Patrick's permanent revolution?

Throughout his campaign for governor, Deval Patrick made a point of saying that his candidacy transcended mere politics. Thanks to you, he told audiences again and again, a political campaign became a movement for change.

Last night, as he celebrated his landslide win over Republican Kerry Healey at the Hynes Convention Center, Patrick upped the ante: the existential revolution (my words) his campaign started could continue--would continue--when he takes over as governor. Here's the key passage, which bears quoting at length:

What I expect from you is that you keep this renewed sense of community alive, that you see your stake in each other every day, that you ask what you can do to make Massachusetts stronger and do it, that you don't let cynicism win, ever--even when I make mistakes. We didn't build up the grassroots just to win the election. I need you to govern in a new way, too, to make change real. That means both refusing the politics of fear and division "out there." But it also means some changes "in here," within the Democratic Party. We will learn to listen to those who want to help with what's wrong with Democrats just as openly as we do those who tell us what's wrong with Republicans. The grassroots is a power of citizenship all his own. It does not end with this election.

At the risk of being one of those cynics Patrick likes to rail against, here's the problem with this argument: campaigning and governing are two different beasts. As a candidate, Patrick didn't actually have to implement his vision for Massachusetts; he just had to share it with voters around the commonwealth, something he did with remarkable skill. (With this win, Patrick staked his claim as one of Massachusetts' great retail politicians.) But now comes the tough part. Can Patrick satisfy the infinite dreams of his supporters with the finite resources he'll have at his disposal? Which Patrick supporters will be gravely disappointed when Patrick submits his first budget--and will their support hold? How long will his various honeymoons (legislators, press, voters) last?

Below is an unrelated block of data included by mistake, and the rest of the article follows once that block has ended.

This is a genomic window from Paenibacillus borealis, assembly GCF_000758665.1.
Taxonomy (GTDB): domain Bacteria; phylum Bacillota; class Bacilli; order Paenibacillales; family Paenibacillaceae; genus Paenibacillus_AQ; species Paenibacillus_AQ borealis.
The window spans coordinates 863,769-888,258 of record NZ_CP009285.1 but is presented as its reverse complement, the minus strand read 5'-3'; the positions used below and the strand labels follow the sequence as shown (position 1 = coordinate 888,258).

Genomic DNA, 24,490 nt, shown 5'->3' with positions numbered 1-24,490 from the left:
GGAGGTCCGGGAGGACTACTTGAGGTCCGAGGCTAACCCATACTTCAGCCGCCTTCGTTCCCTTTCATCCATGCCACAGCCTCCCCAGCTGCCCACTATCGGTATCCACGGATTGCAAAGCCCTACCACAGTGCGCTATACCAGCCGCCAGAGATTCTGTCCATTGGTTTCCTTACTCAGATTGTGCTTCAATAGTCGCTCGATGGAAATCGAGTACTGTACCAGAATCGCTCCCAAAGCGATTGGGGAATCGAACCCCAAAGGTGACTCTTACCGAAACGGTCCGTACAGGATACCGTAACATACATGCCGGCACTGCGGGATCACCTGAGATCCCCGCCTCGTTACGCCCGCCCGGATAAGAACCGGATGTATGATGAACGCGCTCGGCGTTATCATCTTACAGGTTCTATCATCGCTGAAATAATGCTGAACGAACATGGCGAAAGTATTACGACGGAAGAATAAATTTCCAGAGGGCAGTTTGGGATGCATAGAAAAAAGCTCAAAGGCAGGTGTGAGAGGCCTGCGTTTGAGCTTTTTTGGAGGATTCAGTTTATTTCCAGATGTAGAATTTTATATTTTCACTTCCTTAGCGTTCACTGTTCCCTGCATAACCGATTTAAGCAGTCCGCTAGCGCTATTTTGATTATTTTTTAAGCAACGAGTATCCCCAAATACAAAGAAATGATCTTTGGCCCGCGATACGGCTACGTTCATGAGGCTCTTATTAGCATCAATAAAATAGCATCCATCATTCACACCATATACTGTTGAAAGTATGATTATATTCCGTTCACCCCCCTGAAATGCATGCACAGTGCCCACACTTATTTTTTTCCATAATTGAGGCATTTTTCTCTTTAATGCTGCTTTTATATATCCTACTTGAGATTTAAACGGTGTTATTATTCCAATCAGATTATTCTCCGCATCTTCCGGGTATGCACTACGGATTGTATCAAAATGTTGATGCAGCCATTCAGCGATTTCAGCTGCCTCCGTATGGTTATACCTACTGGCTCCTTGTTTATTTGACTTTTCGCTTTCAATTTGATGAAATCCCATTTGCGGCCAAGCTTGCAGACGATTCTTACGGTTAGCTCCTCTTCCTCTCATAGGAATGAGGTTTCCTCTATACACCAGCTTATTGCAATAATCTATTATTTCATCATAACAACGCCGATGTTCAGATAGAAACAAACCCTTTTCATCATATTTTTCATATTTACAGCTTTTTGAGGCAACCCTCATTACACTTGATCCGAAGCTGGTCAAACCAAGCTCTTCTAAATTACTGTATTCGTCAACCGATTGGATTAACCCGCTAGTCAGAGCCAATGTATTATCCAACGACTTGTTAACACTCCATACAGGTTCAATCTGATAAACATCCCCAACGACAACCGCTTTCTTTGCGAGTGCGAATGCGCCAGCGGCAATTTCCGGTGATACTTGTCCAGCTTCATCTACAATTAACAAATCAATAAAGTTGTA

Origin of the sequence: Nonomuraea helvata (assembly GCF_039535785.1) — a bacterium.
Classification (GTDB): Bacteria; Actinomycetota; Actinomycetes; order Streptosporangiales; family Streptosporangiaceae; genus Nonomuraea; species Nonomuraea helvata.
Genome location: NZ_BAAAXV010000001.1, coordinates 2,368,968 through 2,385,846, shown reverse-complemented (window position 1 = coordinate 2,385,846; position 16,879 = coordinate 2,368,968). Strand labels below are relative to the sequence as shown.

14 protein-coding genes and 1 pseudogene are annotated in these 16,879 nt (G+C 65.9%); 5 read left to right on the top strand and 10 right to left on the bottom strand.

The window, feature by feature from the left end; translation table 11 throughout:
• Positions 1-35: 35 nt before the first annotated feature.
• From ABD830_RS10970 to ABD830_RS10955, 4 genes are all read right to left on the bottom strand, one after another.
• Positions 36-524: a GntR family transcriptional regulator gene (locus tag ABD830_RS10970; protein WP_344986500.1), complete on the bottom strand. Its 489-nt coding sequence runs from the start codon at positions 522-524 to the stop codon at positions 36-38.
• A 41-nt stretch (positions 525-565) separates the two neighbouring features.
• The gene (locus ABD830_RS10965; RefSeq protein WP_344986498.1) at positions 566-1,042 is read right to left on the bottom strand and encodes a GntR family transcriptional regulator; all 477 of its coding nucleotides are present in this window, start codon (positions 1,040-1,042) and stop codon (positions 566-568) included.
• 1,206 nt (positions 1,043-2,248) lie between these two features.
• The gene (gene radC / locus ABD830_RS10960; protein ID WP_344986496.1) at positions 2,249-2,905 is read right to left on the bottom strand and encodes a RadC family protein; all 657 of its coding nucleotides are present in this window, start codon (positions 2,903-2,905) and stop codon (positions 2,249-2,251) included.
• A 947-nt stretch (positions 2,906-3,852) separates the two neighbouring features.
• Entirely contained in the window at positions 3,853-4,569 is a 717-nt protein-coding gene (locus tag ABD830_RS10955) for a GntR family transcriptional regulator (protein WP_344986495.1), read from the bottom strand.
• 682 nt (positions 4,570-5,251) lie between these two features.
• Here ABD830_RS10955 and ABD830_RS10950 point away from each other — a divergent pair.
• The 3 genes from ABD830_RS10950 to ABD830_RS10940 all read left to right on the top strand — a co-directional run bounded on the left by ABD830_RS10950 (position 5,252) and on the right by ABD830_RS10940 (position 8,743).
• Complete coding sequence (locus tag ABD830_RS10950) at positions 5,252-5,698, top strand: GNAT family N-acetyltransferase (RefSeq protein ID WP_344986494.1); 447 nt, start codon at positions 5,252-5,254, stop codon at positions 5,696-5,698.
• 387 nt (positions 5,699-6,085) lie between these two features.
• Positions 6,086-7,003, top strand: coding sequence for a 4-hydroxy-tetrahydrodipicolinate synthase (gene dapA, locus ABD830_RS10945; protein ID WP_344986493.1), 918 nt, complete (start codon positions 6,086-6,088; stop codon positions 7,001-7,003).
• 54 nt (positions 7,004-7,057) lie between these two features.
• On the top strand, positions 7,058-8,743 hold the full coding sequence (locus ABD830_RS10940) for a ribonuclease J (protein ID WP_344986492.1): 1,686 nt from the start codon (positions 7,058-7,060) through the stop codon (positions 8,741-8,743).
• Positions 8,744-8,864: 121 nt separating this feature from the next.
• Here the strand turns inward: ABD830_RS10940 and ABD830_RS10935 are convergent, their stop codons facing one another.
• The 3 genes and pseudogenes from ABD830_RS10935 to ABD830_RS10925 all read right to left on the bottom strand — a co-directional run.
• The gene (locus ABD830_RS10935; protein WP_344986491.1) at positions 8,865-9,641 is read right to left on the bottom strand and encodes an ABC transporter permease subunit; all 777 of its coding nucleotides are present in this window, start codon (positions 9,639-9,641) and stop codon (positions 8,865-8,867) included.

Of course, it's also possible to read the quote above as a bit of tough gamesmanship masquerading as New Age-y rhetoric. Maybe Patrick's words are really a warning to the Democrat-dominated Massachusetts House and Senate: Don't expect to run the show, guys, because I have a mandate--and I plan to use it. Interpret Patrick's remarks this way, though, and they still point up a fundamental paradox. As a candidate, Patrick inspired the public to dream big; as a governor, he can't make all those dreams come true.

I've been impressed by Patrick since I first interviewed him early last year, and I sincerely hope he's a terrific governor. Even if he is, though, making his revolution permament might be something even Patrick can't pull off.

| More

 Friends' Activity   Popular 
All Blogs
Follow the Phoenix
  • newsletter
  • twitter
  • facebook
  • youtube
  • rss
Latest Comments
Search Blogs
Talking Politics Archives